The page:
I wouldn't put a lasered gear in any of my transmissions, but if this is for a toy or something that will run for show a couple of minutes a month you could easily get away with a lasered part as long as you are prepared to moniter it's condition and replace it as needed.

It will be costly, but I would definately have it wire cut (and would consider making a spare) then a quick polish (an extrude hone would be superb for this) and you will have perfection.

Bubba
02-10-2005, 07:54 AM
Another thought might be to try chemical machining.

Here is a link to some thought process and possibility.

http://www.indoor.flyer.co.uk/ecm.htm

HuFlungDung
02-10-2005, 06:31 PM
One very interesting process I witnessed at the IMTS show was a process called "Extrude hone". The machine used an abrasive paste something like Play-Doh. The machine functioned like an injection molder/press, and you'd insert a "die" in the upper holder which would shape the extrusion of the paste. Then, below this, on the table, you'd place the part, which fit in an accurately placed nest. The platens would close and extremely high pressure was applied to the paste, which extruded through the upper die, and passed right through your part and "honed" it bright bright and shiny. It would clean up a stamped or lasercut edge so it looked like it had been EDMed. They showed some internal splines finished this way.

I do not know the particulars of the "die" and what that cost to make. This thread reminded me of that, not that its feasible for the do-it-yourselfer :)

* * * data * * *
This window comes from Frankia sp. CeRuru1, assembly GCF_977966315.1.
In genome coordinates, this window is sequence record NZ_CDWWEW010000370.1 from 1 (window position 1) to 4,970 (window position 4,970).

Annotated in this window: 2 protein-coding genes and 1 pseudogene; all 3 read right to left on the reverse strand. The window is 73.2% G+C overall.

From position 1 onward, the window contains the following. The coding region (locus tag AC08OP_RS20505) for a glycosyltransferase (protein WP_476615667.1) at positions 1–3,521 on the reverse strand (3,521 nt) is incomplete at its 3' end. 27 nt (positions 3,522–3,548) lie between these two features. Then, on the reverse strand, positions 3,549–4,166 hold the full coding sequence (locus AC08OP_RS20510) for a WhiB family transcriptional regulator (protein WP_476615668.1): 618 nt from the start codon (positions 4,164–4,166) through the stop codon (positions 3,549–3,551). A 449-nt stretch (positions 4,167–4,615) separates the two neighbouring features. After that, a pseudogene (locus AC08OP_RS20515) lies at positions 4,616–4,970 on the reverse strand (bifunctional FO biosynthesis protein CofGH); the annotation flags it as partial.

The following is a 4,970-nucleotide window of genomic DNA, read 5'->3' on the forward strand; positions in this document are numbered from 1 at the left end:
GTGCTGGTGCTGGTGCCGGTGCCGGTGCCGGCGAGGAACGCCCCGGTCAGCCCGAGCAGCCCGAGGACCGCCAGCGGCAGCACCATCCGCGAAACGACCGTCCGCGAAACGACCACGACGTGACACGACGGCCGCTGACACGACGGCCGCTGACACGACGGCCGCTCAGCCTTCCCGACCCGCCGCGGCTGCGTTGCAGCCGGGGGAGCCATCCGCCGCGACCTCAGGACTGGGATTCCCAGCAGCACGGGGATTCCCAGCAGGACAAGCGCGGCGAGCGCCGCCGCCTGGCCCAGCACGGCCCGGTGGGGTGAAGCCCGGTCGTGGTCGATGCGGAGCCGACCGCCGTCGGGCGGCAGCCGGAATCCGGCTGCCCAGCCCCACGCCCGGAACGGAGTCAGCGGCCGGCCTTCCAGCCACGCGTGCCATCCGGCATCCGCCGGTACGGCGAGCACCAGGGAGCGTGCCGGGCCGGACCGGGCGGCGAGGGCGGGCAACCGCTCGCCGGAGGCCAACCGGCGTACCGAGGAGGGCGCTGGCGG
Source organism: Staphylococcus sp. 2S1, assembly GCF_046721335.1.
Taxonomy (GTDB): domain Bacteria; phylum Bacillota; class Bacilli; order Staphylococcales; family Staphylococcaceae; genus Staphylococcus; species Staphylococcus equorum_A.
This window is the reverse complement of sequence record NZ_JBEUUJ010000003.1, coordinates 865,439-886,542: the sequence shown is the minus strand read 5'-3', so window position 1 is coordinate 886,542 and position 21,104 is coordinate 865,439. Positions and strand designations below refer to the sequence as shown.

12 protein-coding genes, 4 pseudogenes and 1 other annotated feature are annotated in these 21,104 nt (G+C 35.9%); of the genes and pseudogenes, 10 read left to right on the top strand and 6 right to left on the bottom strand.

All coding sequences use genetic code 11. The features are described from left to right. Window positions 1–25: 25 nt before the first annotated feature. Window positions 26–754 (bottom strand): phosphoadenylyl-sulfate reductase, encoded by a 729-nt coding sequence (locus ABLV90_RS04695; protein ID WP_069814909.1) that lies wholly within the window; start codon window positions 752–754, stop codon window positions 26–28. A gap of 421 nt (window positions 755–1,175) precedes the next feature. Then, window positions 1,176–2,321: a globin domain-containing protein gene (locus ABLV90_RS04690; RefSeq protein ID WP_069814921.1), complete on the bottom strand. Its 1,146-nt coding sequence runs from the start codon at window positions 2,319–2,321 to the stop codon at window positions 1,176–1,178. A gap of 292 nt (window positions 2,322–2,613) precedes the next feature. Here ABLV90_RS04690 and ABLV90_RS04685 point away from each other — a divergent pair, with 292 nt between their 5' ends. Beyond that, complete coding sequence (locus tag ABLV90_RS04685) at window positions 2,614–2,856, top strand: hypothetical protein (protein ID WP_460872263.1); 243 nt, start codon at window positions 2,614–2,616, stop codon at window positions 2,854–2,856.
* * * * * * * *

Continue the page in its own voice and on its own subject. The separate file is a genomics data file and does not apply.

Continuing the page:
DareBee
02-11-2005, 08:52 AM
Hu - you missed my last post-
Actually the part setup in an extrude hone is really not accurate at all, all you need to do is have a media channel that directs it into (and out of) the through cavity to be honed. The machine just squishes the media back and forth and personal experience (or constantly checking the finish) dictates the length of time to run it.

HuFlungDung
02-11-2005, 10:27 AM
My apologies, Darebee, I did miss that :)

So is there some kind of an accurate die required, or is the part itself, the only "die"? Is there a tendency to round off the top edge of the part in extrude honing? I'm just trying to understand how much high priced tooling you'd need to get set up to hone something this way?

DareBee
02-11-2005, 03:21 PM
No need for apologies, I was just pokin fun.
You are right on, the part itself is the die, in most cases all that is needed is a transition ring. The media "pot" is somewhere around 6" dia. if your part to hone is 4" you need a ring that sets over the pot (maybe 8"dia) with a 4 1/8 to 4 1/4 hole. Set transition ring on pot, set part on ring, set other ring on top, run the machine.
A local aerospace bearing company uses some of these machines in production and they do have fancy multi-part tooling assemblies with media ducts in them.

Yes it will smooth a sharp edge, but remember different media to suit proper application. Also the type of tooling or parts that usually benefit from extrude honing dont require a sharp edge anyway.

I couldn't imagine any use for this process in stamping die tooling where you need a sharp edge. Clearances are generally big and there is no need for a mirror finish.

Mostly for powdered metal tooling, things like this gear and the heads on my car.